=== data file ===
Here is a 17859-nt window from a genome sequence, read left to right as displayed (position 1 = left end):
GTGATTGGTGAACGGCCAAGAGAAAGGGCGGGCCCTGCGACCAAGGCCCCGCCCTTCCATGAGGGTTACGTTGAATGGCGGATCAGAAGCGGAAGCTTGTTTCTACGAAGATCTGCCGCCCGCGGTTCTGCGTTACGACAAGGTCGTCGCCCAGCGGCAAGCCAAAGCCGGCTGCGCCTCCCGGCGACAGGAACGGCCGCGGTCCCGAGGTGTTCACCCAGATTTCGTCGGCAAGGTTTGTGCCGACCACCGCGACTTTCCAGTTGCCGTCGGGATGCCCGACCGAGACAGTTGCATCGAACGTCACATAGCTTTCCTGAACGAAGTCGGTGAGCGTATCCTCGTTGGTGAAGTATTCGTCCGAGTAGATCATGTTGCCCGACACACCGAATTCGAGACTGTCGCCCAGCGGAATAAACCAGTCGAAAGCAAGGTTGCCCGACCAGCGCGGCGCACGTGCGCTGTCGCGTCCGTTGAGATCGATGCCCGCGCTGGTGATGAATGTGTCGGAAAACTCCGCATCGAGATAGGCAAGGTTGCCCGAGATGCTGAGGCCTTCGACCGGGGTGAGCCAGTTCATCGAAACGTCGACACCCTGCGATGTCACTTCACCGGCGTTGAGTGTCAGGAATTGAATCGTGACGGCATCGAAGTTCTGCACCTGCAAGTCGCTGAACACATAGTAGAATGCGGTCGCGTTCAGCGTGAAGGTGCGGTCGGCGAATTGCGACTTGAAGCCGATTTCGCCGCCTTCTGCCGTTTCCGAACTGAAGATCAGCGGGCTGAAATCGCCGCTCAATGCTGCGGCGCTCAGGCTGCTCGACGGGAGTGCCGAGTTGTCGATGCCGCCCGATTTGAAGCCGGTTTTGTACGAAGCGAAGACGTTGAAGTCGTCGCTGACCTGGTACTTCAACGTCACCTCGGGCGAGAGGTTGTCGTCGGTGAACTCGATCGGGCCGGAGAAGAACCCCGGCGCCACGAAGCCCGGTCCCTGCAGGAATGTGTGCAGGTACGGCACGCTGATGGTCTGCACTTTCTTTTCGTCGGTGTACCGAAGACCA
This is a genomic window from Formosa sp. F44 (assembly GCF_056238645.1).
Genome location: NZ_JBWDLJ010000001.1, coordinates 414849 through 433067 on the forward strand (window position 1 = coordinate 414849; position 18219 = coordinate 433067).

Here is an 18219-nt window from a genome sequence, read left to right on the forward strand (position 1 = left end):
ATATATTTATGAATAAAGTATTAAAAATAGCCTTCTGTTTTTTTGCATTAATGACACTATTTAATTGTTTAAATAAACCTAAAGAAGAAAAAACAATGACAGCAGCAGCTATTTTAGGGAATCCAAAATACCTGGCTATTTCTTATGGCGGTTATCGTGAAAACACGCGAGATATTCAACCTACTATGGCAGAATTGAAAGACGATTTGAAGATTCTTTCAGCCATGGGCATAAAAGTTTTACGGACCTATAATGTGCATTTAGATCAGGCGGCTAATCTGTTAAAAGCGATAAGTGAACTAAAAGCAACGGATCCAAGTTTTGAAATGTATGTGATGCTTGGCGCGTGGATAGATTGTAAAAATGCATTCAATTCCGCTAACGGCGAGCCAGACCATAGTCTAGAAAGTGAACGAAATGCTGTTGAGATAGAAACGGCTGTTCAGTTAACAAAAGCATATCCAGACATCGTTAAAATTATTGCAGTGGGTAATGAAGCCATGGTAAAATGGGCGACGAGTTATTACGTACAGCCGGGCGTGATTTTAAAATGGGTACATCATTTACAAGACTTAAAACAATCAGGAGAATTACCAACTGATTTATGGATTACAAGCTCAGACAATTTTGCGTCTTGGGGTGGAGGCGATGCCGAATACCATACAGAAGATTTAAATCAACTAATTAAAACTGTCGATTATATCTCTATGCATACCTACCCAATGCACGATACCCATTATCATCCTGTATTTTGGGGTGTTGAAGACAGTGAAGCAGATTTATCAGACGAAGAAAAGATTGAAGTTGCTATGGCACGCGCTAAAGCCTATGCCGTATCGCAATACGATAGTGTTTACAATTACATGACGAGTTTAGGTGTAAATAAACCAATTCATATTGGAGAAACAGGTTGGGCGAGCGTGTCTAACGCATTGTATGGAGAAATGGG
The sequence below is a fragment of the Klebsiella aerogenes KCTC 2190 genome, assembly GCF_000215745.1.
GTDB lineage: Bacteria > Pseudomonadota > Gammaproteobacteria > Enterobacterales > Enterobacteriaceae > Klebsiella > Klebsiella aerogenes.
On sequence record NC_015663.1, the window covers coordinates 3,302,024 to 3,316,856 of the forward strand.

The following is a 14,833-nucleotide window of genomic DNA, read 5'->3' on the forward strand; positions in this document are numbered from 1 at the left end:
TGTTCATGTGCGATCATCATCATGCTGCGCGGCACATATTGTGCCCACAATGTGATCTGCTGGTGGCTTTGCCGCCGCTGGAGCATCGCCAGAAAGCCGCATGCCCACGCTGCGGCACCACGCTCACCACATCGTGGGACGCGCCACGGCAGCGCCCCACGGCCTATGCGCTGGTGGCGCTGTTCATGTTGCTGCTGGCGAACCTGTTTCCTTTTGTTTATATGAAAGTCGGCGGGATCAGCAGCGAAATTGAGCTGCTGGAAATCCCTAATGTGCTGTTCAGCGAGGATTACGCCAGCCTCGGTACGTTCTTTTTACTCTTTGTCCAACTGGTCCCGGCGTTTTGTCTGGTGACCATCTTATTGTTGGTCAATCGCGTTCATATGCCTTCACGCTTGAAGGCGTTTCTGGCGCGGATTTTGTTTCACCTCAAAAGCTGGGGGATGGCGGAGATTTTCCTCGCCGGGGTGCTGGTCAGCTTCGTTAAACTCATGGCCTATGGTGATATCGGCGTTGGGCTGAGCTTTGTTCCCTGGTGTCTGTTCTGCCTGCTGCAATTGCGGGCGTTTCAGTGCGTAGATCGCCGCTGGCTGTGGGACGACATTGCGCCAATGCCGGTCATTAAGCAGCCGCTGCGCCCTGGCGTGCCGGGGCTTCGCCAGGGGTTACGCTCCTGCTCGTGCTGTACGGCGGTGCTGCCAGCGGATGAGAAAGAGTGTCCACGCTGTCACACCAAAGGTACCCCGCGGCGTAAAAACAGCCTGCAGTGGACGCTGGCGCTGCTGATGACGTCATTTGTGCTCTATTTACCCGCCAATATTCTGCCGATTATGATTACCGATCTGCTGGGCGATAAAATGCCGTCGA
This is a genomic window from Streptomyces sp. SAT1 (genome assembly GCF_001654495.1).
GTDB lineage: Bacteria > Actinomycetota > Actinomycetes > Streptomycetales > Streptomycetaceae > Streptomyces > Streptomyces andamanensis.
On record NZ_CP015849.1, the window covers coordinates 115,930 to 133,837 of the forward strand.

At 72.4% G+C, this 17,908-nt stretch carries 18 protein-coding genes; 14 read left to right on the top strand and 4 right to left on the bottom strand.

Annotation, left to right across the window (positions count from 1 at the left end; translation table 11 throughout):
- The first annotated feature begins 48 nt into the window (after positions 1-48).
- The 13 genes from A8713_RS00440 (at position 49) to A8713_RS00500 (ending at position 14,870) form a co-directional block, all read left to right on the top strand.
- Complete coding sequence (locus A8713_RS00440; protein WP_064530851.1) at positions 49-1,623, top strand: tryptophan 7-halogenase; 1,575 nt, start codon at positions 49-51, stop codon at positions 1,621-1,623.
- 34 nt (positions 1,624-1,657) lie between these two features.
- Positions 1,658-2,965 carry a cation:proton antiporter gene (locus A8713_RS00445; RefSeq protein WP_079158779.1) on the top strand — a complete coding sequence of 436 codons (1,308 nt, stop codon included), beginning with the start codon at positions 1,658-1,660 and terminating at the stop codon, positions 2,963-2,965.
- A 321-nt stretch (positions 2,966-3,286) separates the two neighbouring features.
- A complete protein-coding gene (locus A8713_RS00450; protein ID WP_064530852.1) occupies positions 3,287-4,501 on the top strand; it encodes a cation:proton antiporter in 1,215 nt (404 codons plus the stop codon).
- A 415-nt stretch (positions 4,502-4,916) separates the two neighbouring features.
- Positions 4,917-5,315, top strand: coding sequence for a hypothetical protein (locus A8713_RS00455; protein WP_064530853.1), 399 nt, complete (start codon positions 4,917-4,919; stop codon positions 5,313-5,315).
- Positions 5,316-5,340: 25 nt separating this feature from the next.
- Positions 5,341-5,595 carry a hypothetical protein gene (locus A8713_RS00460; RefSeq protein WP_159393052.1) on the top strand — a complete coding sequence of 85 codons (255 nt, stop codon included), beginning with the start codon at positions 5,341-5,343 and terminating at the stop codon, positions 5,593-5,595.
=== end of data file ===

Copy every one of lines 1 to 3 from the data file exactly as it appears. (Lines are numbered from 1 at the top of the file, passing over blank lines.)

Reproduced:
Here is a 17859-nt window from a genome sequence, read left to right as displayed (position 1 = left end):
GTGATTGGTGAACGGCCAAGAGAAAGGGCGGGCCCTGCGACCAAGGCCCCGCCCTTCCATGAGGGTTACGTTGAATGGCGGATCAGAAGCGGAAGCTTGTTTCTACGAAGATCTGCCGCCCGCGGTTCTGCGTTACGACAAGGTCGTCGCCCAGCGGCAAGCCAAAGCCGGCTGCGCCTCCCGGCGACAGGAACGGCCGCGGTCCCGAGGTGTTCACCCAGATTTCGTCGGCAAGGTTTGTGCCGACCACCGCGACTTTCCAGTTGCCGTCGGGATGCCCGACCGAGACAGTTGCATCGAACGTCACATAGCTTTCCTGAACGAAGTCGGTGAGCGTATCCTCGTTGGTGAAGTATTCGTCCGAGTAGATCATGTTGCCCGACACACCGAATTCGAGACTGTCGCCCAGCGGAATAAACCAGTCGAAAGCAAGGTTGCCCGACCAGCGCGGCGCACGTGCGCTGTCGCGTCCGTTGAGATCGATGCCCGCGCTGGTGATGAATGTGTCGGAAAACTCCGCATCGAGATAGGCAAGGTTGCCCGAGATGCTGAGGCCTTCGACCGGGGTGAGCCAGTTCATCGAAACGTCGACACCCTGCGATGTCACTTCACCGGCGTTGAGTGTCAGGAATTGAATCGTGACGGCATCGAAGTTCTGCACCTGCAAGTCGCTGAACACATAGTAGAATGCGGTCGCGTTCAGCGTGAAGGTGCGGTCGGCGAATTGCGACTTGAAGCCGATTTCGCCGCCTTCTGCCGTTTCCGAACTGAAGATCAGCGGGCTGAAATCGCCGCTCAATGCTGCGGCGCTCAGGCTGCTCGACGGGAGTGCCGAGTTGTCGATGCCGCCCGATTTGAAGCCGGTTTTGTACGAAGCGAAGACGTTGAAGTCGTCGCTGACCTGGTACTTCAACGTCACCTCGGGCGAGAGGTTGTCGTCGGTGAACTCGATCGGGCCGGAGAAGAACCCCGGCGCCACGAAGCCCGGTCCCTGCAGGAATGTGTGCAGGTACGGCACGCTGATGGTCTGCACTTTCTTTTCGTCGGTGTACCGAAGACCA
This is a genomic window from Formosa sp. F44 (assembly GCF_056238645.1).